HC Deb 12 April 1962 vol 657 cc1477-9
11. Mrs. Castle

asked the Secretary of State for the Home Department (Central African Office) if he will take steps to ensure that in future the rights of free speech and of political association and meeting are not denied to the inhabitants of the mining townships of Northern Rhodesia.

Mr. R. A. Butler

There is no restriction under the law of the rights of the inhabitants of mining townships to free speech or of political association and meetings. Certain companies, in their capacity as property owners, do regulate political activities on their own property, but generally the residents enjoy the same rights as any other persons subject only to compliance with statutory laws which do not discriminate.

Mrs. Castle

Is the right hon. Gentleman aware that I have here copies of correspondence which has passed between the national secretary of the United National Independence Party of Northern Rhodesia and the general manager of the Northern Rhodesian Broken Hill Development Company, showing that the latter prohibits the holding of political meetings in the African mining townsihip of Kaswe and also the sale of political party membership cards? Is not this a gross interference with personal liberties? Do these companies think that they have bought the freedom of Africans just because they have provided them with tied houses?

Mr. Butler

I, too, have a copy of this correspondence. The company's reply was that it was not responsible for police action against certain party officials. The company said that it did not interfere with its employees' private activities and that there was no discrimination against the union. I believe that to be true, but it is quite true that the company discountenanced political activities within this particular township. That means, if the hon. Lady reads my original Answer, that political meetings must be held outside the particular township or outside townships owned by these companies. In that I am not able to interfere.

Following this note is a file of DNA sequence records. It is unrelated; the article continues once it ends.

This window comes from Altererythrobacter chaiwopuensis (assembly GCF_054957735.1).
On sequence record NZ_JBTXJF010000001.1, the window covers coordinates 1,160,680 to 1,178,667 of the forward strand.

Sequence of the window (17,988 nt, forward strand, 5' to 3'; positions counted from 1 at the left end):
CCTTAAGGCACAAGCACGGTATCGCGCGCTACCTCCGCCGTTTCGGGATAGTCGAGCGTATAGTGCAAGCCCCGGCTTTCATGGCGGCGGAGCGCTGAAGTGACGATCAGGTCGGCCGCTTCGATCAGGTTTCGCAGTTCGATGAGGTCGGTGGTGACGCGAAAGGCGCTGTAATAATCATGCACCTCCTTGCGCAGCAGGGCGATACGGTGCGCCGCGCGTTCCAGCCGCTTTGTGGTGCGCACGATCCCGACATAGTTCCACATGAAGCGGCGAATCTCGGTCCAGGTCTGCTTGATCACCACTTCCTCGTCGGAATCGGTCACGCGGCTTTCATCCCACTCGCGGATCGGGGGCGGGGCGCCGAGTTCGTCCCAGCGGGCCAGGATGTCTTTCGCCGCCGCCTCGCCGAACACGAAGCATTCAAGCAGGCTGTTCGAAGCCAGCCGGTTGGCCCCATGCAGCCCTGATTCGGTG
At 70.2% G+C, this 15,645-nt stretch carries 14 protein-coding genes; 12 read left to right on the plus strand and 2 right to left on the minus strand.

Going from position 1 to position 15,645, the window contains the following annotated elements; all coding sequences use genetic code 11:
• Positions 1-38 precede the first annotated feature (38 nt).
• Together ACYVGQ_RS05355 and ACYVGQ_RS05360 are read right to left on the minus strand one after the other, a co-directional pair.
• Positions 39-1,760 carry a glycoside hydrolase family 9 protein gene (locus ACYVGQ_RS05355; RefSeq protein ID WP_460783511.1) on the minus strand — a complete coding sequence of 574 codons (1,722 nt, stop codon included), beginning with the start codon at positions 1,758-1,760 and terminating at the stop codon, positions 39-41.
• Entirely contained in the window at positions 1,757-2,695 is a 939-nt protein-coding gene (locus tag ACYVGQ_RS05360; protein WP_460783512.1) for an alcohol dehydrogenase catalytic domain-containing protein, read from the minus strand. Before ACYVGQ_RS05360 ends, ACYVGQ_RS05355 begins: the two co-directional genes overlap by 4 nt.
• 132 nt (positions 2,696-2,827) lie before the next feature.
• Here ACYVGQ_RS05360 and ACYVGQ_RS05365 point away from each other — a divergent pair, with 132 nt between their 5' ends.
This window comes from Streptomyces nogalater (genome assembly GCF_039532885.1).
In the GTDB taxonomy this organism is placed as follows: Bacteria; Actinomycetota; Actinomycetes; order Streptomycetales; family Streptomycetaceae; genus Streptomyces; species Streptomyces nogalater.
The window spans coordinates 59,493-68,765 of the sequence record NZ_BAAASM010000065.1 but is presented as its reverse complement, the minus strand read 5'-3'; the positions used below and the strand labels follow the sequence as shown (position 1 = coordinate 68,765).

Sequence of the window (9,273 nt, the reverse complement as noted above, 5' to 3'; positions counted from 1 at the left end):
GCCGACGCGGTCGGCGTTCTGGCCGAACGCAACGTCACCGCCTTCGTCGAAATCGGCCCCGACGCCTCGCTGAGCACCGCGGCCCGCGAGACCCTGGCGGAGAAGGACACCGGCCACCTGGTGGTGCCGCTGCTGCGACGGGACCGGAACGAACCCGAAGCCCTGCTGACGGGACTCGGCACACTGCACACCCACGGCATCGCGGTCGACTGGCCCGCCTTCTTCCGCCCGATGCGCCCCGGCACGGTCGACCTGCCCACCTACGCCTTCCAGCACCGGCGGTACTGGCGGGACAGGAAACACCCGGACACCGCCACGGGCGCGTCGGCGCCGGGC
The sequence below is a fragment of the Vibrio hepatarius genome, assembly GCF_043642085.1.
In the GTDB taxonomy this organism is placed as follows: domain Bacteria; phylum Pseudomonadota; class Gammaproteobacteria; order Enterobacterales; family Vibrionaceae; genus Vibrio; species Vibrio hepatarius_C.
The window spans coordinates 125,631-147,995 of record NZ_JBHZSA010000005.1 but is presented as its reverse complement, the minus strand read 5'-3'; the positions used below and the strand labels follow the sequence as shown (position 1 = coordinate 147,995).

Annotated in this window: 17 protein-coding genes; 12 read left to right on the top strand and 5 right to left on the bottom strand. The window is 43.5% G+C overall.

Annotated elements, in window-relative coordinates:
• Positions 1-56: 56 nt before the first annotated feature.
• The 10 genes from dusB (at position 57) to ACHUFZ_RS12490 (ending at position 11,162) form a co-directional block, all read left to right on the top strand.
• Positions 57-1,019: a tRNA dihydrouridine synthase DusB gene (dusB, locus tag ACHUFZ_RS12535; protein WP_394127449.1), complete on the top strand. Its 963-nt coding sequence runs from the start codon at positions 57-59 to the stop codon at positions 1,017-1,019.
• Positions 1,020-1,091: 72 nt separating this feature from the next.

Mrs. Castle

Would we not consider it quite intolerable in this country if a farmer, for instance, were able to say that one of his tenants in a tied cottage could not have a politcial meeting in that tied cottage? Would we not take steps to deal with this as a gross violation of civil liberties? Is it not within the power of the Northern Rhodesian Government to take action to prevent the abuse of the private rights of individuals?

Mr. Butler

The hon. Lady must not under-estimate the importance of the early part of my Answer, that there is no restriction under the Jaw of the rights of the inhabitants of these townships in their political life, and nobody intends that there should be. The only thing that I am not able to control is the actual behaviour inside the property of these companies.

Mr. Brockway

Will not the right hon. Gentleman reconsider this matter? Does he remember that fifty years ago this issue was fought out in the United States of America, where mining companies in a smiliar way prohibited political activities in their towns? America has remedied this. Is it not time that our Government did so in a Colonial Territory?

Mr. Butler

I am perfectly ready to receive from the hon. Member or any Member of the House information which I can pass on to the administration locally, and I will certainly do so; but I do not wish to give any undertaking today which I cannot carry out.

Mr. Healey

Will the Home Secretary at least assure the House that he will bring his influence, which is not inconsiderable, to bear on the mining companies to implement the views he expressed in the first part of his reply?

Mr. Butler

I will certainly communicate with the mining companies; but in this case, as I have said, the company said that it was not responsible for police action against certain party officials. That I cannot interfere with. However, I will certainly have a general discussion with them on the points raised today.